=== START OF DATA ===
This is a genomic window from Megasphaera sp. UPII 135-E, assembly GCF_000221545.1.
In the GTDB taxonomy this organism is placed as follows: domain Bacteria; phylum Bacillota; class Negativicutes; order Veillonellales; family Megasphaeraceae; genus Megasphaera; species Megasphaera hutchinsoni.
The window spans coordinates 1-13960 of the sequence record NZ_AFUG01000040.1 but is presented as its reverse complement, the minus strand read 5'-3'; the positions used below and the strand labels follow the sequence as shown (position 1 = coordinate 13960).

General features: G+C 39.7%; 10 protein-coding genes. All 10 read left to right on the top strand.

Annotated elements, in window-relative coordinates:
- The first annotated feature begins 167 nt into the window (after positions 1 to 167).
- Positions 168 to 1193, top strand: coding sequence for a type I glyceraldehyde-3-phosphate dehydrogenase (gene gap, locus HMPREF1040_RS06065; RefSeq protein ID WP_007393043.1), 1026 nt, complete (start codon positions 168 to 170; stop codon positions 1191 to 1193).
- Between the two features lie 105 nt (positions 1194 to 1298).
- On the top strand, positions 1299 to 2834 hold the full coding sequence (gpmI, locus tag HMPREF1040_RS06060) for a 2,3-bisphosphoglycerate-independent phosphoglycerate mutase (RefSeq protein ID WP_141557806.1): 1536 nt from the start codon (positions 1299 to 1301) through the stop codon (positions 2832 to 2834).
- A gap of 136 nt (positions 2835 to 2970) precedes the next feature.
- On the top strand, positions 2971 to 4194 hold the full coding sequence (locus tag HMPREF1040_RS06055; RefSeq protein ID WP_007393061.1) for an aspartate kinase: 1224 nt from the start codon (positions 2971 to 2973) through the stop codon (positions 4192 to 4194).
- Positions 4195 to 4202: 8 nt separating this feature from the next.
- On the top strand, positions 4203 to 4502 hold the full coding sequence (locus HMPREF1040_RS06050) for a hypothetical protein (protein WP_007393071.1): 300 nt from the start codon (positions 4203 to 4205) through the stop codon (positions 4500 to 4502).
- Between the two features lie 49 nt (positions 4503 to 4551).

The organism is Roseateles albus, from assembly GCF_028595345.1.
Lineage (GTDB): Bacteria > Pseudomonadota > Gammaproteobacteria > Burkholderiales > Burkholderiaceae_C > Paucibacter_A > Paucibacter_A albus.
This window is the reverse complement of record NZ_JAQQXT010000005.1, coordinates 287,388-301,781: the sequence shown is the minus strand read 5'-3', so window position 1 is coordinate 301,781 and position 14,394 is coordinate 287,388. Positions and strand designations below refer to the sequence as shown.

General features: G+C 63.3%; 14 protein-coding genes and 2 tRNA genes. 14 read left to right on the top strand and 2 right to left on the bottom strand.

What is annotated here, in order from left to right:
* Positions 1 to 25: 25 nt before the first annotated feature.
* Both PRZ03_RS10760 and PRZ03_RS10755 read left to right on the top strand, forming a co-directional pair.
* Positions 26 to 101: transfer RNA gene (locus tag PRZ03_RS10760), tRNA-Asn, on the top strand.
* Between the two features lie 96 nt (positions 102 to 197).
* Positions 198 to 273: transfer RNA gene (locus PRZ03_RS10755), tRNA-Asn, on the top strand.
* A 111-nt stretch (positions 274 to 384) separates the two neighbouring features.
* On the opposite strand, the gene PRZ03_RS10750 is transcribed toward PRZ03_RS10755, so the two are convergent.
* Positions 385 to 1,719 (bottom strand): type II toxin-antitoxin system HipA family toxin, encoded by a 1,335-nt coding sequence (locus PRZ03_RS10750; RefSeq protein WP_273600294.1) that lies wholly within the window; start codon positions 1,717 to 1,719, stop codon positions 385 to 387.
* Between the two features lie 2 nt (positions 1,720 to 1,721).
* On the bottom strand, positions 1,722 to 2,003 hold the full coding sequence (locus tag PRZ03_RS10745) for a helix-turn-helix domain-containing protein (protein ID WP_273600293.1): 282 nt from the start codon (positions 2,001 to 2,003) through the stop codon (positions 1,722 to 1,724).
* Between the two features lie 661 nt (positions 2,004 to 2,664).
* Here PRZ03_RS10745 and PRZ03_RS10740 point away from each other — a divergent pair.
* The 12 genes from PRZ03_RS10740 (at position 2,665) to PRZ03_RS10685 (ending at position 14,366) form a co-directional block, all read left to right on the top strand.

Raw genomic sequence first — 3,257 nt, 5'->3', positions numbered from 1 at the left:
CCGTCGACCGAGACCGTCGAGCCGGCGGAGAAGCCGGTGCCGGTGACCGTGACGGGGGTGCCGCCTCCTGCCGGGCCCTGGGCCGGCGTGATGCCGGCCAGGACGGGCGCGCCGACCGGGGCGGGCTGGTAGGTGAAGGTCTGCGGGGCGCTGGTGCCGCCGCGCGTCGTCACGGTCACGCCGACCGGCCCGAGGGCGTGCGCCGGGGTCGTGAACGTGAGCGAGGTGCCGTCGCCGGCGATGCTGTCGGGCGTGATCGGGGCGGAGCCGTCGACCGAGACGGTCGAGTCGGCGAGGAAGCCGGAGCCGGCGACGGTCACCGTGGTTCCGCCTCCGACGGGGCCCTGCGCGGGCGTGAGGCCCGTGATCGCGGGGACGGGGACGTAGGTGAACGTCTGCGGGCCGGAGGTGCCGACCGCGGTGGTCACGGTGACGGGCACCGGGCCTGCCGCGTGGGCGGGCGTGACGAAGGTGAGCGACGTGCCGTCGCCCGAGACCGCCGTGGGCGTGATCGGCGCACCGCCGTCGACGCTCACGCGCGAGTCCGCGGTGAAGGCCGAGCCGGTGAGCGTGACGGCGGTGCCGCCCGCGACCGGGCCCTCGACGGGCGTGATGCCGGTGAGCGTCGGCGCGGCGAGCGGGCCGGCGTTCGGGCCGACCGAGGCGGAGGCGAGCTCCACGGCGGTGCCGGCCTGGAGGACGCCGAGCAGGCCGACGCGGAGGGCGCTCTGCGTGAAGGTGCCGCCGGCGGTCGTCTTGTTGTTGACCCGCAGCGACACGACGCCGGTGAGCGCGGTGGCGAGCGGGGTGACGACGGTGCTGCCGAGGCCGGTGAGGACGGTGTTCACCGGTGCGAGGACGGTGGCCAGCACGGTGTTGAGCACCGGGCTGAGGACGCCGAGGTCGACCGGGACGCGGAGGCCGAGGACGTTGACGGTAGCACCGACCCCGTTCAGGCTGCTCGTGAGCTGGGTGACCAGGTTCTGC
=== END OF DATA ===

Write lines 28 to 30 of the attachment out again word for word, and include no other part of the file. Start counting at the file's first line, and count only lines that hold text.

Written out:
* Between the two features lie 2 nt (positions 1,720 to 1,721).
* On the bottom strand, positions 1,722 to 2,003 hold the full coding sequence (locus tag PRZ03_RS10745) for a helix-turn-helix domain-containing protein (protein ID WP_273600293.1): 282 nt from the start codon (positions 2,001 to 2,003) through the stop codon (positions 1,722 to 1,724).
* Between the two features lie 661 nt (positions 2,004 to 2,664).